ROUND ROBIN WRITING
Round Robin Writing is a fun and unintimidating way to encourage your students to write. This
strategy was originally created to help students become more fluent in writing by having them
write about anything at all for a specific period of time. Students are placed in groups of three or
four, depending on the size of your group and your purpose. Initially, a kitchen timer is set for
three minutes, and when it goes off, students pass their writing on to another group member who
continues developing the passage for four minutes (each time the students exchange papers, the
time should be increased by a minute to allow for reading time). This continues until everyone in
the group has had an opportunity to read and add to everyone else’s paper. The students then
read their group writings and choose the best one to read to the class. The beauty of this type of
writing is it helps students overcome worries about grammar and spelling and simply focus on
the composing stage of the writing process. It helps to promote fluency in writing.
This activity can be adapted to emphasize any number of objectives. Here are a few suggestions
to get you started.
1. Students can be given, or they can choose vocabulary words or words from a unit or text
chapter and write them at the top of their paper (usually 5 –7 words work well). They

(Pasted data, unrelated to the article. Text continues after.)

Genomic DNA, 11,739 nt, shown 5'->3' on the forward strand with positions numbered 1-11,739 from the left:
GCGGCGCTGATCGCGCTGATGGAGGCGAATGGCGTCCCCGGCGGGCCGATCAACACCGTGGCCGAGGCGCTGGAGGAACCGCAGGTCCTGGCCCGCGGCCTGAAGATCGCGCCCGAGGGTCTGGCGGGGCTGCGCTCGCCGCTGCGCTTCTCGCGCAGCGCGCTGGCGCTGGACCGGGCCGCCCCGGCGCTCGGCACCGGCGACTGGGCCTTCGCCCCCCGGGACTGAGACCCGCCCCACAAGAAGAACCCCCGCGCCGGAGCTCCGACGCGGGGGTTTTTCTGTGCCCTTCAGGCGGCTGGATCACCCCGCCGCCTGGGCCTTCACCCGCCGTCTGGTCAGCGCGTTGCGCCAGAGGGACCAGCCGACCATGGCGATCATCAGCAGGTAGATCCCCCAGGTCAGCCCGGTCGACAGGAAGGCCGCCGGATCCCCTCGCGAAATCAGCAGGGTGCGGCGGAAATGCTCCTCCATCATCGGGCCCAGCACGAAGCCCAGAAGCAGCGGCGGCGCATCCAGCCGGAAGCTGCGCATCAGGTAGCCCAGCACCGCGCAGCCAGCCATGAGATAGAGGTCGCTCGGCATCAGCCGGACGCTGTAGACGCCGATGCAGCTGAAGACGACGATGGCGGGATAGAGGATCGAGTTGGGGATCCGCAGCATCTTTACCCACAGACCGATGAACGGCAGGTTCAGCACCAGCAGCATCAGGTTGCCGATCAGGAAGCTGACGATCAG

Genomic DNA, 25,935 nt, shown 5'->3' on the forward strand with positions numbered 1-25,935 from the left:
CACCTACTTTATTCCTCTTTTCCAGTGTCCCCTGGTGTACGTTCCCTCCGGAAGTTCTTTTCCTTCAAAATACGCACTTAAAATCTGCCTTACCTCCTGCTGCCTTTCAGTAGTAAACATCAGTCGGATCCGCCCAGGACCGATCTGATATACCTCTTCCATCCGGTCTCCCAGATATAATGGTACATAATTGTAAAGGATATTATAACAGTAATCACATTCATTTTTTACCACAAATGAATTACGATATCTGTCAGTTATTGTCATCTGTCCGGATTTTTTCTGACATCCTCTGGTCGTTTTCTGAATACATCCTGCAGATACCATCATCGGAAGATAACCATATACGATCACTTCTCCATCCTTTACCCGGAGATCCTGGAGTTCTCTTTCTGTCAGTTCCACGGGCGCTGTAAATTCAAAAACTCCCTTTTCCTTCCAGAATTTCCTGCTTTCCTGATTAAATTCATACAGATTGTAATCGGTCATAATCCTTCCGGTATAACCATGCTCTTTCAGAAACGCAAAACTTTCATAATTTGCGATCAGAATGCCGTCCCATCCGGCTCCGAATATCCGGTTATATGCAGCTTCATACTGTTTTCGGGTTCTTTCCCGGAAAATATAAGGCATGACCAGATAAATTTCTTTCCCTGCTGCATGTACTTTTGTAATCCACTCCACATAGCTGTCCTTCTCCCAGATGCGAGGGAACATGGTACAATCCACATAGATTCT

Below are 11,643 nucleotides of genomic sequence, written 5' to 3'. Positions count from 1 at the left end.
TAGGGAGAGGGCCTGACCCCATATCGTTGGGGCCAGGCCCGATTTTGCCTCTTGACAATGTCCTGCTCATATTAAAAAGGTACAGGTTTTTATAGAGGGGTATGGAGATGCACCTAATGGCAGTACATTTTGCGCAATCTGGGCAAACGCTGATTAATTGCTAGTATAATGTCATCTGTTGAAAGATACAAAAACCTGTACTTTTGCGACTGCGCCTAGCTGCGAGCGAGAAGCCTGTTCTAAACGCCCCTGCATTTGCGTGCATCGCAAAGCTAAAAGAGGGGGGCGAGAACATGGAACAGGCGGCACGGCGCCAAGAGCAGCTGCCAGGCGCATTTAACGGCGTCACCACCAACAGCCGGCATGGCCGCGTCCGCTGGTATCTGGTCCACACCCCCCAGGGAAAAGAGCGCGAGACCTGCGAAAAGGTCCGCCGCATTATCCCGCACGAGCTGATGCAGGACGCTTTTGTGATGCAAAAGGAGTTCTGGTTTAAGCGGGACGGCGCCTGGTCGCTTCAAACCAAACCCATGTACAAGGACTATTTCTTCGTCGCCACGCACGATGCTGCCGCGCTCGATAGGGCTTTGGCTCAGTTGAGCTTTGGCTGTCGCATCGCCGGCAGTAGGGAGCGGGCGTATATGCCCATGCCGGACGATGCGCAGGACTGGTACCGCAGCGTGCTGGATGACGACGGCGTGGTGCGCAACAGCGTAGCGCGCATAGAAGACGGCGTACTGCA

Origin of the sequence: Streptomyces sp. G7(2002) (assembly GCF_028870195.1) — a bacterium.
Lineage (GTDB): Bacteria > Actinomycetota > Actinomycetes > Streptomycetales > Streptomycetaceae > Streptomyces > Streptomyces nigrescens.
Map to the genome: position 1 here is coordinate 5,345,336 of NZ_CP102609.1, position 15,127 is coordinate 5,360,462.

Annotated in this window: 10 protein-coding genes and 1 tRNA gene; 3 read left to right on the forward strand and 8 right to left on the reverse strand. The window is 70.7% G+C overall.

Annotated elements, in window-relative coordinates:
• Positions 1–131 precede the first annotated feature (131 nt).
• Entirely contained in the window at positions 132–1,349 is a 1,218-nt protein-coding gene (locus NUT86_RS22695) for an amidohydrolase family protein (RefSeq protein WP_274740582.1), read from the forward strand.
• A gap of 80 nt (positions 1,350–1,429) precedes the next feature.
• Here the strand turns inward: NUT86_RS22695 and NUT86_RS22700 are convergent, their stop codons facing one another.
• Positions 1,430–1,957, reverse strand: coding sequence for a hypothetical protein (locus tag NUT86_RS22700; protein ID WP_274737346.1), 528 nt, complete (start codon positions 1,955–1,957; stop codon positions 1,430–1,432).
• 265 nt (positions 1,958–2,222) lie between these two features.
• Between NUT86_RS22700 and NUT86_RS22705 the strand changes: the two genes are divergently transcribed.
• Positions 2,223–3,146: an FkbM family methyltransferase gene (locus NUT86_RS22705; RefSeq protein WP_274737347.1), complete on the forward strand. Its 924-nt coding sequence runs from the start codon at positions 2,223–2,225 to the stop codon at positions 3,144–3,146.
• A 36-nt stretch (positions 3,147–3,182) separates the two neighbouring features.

then use these words in their writing paying close attention to context definitions. Their
objective is to have all the words used by the end of the Round Robin session; your
objective is to give students an opportunity to use words you want them to remember.
2. Another variation is based on the three stages of a story. Students are first taught the
three parts to a simple story: 1. the setting and character; 2. the problem or conflict; 3.
the resolution. Each student starts with #1, after they switch, they continue with #2, and
on the last switch, each write the resolution. This is an excellent way to teach the basic
structure of a story.
3. Give students each a quote and have them use the quote somewhere in their writing.
Each addition to the story should contain their quote, so that they will have incorporated
their quote in each of the parts of the writing that is passed on to them. Finally, read the
best pieces out loud and have the class try to guess the original lines. The trick is to try
and incorporate your line in so well with the story that the others can’t figure it out.
4. Have students rewrite fairy tales as modern stories (twisted fairy tales). You can also
combine the twisted fairy tale idea with the story frame activity.
5. Give the groups a story starter line and have them continue from there. Lines that are
suspenseful work very well.
6. Students can also write one-line poems using the Round Robin Writing activity.
7. Use this as an extension of the R.A.F.T. activity presented in Literacy Connects IV,
October 2002, by having each student in the group choose a different RAFT sequence.